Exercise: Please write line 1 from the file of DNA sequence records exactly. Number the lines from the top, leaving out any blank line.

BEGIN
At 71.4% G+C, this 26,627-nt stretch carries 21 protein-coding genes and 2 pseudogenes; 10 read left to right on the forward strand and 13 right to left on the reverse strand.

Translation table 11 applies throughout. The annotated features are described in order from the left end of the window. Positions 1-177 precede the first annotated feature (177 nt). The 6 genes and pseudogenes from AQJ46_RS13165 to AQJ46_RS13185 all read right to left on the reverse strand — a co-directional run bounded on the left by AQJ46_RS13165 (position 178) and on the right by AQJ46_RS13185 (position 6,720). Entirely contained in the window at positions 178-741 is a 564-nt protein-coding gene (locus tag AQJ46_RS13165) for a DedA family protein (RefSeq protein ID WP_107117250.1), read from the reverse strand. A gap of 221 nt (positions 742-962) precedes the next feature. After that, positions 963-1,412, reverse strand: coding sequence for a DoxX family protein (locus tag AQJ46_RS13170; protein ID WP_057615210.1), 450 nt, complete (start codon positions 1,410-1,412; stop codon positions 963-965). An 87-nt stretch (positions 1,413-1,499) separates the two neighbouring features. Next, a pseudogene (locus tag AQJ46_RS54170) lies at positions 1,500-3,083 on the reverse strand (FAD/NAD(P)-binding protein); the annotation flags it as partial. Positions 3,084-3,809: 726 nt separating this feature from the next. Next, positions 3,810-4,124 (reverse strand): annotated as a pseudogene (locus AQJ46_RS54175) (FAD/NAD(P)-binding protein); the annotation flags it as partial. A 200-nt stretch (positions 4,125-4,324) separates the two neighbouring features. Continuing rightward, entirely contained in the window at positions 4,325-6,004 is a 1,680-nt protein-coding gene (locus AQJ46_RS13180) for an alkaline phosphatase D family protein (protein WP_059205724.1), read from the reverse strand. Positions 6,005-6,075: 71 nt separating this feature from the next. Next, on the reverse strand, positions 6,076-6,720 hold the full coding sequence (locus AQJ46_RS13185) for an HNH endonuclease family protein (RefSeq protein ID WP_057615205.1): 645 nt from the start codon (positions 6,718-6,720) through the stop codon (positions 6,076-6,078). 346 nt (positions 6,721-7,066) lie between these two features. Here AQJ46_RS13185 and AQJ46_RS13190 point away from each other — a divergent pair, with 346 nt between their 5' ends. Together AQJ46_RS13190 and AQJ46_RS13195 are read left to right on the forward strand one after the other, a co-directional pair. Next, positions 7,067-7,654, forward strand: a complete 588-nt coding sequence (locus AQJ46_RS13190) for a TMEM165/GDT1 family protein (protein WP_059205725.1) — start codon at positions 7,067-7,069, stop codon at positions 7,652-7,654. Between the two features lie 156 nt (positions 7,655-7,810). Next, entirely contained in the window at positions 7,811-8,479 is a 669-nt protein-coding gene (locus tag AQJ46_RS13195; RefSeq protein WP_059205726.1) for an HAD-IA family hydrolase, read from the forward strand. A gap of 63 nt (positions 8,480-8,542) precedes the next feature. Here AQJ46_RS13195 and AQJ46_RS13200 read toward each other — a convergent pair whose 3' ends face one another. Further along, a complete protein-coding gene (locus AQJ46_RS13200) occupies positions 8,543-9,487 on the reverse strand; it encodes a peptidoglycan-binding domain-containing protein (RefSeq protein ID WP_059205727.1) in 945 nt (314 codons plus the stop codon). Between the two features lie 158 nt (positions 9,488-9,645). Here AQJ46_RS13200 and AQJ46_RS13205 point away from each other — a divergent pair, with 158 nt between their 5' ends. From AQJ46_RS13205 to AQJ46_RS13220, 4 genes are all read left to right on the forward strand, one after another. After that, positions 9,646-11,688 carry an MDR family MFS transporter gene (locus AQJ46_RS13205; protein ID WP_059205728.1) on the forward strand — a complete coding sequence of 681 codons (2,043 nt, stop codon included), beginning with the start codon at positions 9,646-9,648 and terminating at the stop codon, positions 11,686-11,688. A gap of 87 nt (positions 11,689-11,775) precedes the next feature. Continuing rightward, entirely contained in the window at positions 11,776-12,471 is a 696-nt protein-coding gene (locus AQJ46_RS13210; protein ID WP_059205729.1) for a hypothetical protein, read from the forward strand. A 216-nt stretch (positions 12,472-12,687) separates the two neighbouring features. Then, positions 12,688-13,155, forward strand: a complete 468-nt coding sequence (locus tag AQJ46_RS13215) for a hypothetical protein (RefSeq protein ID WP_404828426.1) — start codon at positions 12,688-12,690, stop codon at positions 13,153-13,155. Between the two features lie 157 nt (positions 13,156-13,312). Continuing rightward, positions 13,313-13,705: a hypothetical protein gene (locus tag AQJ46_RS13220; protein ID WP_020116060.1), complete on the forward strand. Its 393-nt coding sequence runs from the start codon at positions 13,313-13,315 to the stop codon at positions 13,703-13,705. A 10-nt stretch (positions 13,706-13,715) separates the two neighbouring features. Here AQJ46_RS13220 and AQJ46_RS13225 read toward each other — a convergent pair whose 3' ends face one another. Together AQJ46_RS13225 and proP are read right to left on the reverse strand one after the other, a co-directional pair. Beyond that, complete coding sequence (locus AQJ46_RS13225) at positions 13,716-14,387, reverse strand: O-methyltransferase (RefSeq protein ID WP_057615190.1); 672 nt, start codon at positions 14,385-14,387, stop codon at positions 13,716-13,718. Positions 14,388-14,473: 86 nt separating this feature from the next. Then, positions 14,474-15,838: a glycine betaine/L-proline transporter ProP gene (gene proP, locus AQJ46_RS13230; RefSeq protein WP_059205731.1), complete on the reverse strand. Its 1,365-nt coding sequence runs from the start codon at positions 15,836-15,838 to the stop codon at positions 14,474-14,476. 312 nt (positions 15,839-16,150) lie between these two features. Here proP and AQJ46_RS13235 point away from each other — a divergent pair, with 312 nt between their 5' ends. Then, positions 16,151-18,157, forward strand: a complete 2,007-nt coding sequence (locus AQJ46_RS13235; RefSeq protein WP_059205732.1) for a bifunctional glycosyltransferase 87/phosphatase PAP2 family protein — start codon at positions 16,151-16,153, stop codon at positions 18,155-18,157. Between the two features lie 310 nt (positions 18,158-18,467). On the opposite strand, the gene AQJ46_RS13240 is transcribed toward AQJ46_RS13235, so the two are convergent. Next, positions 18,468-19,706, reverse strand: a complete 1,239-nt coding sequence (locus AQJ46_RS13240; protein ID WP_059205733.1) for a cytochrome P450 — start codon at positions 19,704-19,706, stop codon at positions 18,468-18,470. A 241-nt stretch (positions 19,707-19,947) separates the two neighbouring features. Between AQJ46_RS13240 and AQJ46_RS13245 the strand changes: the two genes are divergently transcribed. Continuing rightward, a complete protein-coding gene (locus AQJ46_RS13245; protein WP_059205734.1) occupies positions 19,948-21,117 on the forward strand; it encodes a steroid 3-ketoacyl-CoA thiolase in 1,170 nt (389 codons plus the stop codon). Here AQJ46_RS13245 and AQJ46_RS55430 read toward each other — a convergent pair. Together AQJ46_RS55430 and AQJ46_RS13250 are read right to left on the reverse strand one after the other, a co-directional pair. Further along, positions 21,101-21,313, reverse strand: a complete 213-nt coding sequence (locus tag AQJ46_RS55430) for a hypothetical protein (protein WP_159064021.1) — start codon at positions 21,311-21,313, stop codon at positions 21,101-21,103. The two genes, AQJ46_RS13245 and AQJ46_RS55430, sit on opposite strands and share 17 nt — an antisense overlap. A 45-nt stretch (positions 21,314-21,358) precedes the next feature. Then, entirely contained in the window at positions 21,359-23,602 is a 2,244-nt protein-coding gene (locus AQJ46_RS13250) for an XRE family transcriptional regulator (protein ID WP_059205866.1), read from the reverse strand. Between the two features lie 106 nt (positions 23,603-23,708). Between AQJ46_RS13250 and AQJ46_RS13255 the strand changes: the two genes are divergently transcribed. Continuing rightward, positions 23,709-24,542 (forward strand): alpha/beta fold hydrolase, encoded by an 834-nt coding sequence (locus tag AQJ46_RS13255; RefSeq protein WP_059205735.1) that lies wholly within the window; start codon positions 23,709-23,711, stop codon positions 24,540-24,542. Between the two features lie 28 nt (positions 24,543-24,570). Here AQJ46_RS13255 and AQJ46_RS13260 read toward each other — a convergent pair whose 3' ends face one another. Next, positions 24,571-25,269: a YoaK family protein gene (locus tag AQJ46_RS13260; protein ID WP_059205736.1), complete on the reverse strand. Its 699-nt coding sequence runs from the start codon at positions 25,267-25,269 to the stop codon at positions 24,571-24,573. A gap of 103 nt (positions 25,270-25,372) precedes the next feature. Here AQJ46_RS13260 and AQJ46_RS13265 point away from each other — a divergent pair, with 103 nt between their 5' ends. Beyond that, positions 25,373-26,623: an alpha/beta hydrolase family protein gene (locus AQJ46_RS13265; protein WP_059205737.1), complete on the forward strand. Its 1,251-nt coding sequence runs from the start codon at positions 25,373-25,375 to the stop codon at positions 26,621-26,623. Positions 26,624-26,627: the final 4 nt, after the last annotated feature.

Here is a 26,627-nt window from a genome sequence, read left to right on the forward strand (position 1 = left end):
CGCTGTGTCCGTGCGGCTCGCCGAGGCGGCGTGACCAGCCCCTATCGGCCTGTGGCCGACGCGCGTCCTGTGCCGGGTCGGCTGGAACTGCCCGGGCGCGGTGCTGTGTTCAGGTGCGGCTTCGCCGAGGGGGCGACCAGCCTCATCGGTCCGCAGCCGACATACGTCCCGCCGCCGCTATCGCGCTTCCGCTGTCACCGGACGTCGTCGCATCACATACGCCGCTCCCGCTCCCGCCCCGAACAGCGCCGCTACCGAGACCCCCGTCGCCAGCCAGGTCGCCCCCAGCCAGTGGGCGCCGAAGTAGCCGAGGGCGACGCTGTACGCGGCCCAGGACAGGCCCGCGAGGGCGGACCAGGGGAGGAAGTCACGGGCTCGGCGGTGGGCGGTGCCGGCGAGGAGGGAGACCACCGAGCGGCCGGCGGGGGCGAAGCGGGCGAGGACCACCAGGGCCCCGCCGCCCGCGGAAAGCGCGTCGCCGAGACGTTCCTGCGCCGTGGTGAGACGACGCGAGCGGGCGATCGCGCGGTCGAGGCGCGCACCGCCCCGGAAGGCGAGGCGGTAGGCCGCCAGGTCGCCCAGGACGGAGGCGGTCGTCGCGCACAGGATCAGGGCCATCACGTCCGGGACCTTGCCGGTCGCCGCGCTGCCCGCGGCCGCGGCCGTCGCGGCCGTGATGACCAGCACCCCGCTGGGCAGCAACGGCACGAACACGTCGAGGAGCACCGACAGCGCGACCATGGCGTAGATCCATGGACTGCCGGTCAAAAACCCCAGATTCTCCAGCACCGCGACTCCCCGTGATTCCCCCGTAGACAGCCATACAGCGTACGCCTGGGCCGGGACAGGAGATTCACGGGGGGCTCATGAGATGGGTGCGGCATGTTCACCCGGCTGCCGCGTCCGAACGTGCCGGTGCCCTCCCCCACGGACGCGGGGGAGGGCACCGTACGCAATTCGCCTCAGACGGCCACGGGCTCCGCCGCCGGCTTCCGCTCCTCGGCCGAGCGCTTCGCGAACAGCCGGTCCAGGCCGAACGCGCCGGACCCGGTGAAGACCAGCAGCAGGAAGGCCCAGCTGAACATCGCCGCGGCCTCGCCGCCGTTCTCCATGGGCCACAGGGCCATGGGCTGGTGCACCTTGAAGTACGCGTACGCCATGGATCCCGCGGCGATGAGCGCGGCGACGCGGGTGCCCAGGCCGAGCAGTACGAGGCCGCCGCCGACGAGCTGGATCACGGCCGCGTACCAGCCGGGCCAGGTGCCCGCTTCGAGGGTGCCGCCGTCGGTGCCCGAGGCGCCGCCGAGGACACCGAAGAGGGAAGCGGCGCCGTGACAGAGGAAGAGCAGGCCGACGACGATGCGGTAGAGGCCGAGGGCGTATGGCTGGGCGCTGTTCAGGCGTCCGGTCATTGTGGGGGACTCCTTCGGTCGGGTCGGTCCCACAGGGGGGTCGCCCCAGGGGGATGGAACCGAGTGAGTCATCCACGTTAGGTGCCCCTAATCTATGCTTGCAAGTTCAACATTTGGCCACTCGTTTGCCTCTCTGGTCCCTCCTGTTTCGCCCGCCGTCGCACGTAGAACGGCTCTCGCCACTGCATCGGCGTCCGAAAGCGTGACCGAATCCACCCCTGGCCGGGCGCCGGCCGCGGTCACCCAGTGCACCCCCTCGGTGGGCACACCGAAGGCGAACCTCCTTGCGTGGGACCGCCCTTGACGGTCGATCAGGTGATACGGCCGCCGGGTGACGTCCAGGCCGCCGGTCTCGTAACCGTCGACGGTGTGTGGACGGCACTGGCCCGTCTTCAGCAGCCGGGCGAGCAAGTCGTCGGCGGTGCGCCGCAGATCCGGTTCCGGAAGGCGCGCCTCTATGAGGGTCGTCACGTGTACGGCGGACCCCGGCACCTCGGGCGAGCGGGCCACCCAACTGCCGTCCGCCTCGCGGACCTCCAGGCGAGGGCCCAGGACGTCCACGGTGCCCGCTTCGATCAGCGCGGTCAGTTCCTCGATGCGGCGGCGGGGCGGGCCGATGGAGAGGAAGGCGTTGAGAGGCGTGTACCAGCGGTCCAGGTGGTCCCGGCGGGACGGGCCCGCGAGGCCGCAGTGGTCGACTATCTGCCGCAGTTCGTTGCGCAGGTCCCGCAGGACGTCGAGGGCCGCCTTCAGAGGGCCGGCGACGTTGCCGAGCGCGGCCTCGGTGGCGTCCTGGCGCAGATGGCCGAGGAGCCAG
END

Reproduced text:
At 71.4% G+C, this 26,627-nt stretch carries 21 protein-coding genes and 2 pseudogenes; 10 read left to right on the forward strand and 13 right to left on the reverse strand.